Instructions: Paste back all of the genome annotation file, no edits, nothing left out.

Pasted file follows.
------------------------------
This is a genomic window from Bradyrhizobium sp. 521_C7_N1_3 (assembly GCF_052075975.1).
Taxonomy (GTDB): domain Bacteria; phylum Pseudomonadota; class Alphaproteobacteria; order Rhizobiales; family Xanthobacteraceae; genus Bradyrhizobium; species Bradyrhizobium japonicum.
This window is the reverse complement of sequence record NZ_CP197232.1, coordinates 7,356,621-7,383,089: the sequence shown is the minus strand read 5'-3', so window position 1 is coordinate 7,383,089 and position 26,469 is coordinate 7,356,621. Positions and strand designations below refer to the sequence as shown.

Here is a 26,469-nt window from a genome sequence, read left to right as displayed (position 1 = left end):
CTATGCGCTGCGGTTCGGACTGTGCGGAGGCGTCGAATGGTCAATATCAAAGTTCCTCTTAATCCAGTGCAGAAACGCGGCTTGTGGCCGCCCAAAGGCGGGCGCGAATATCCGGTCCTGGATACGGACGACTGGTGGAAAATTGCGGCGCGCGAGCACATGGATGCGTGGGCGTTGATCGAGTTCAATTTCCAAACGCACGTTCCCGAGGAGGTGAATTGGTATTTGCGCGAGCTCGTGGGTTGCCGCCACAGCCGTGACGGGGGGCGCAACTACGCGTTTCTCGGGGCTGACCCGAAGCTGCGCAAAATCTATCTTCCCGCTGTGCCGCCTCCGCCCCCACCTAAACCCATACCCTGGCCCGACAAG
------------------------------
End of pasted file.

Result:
This is a genomic window from Bradyrhizobium sp. 521_C7_N1_3 (assembly GCF_052075975.1).
Taxonomy (GTDB): domain Bacteria; phylum Pseudomonadota; class Alphaproteobacteria; order Rhizobiales; family Xanthobacteraceae; genus Bradyrhizobium; species Bradyrhizobium japonicum.
This window is the reverse complement of sequence record NZ_CP197232.1, coordinates 7,356,621-7,383,089: the sequence shown is the minus strand read 5'-3', so window position 1 is coordinate 7,383,089 and position 26,469 is coordinate 7,356,621. Positions and strand designations below refer to the sequence as shown.

Here is a 26,469-nt window from a genome sequence, read left to right as displayed (position 1 = left end):
CTATGCGCTGCGGTTCGGACTGTGCGGAGGCGTCGAATGGTCAATATCAAAGTTCCTCTTAATCCAGTGCAGAAACGCGGCTTGTGGCCGCCCAAAGGCGGGCGCGAATATCCGGTCCTGGATACGGACGACTGGTGGAAAATTGCGGCGCGCGAGCACATGGATGCGTGGGCGTTGATCGAGTTCAATTTCCAAACGCACGTTCCCGAGGAGGTGAATTGGTATTTGCGCGAGCTCGTGGGTTGCCGCCACAGCCGTGACGGGGGGCGCAACTACGCGTTTCTCGGGGCTGACCCGAAGCTGCGCAAAATCTATCTTCCCGCTGTGCCGCCTCCGCCCCCACCTAAACCCATACCCTGGCCCGACAAG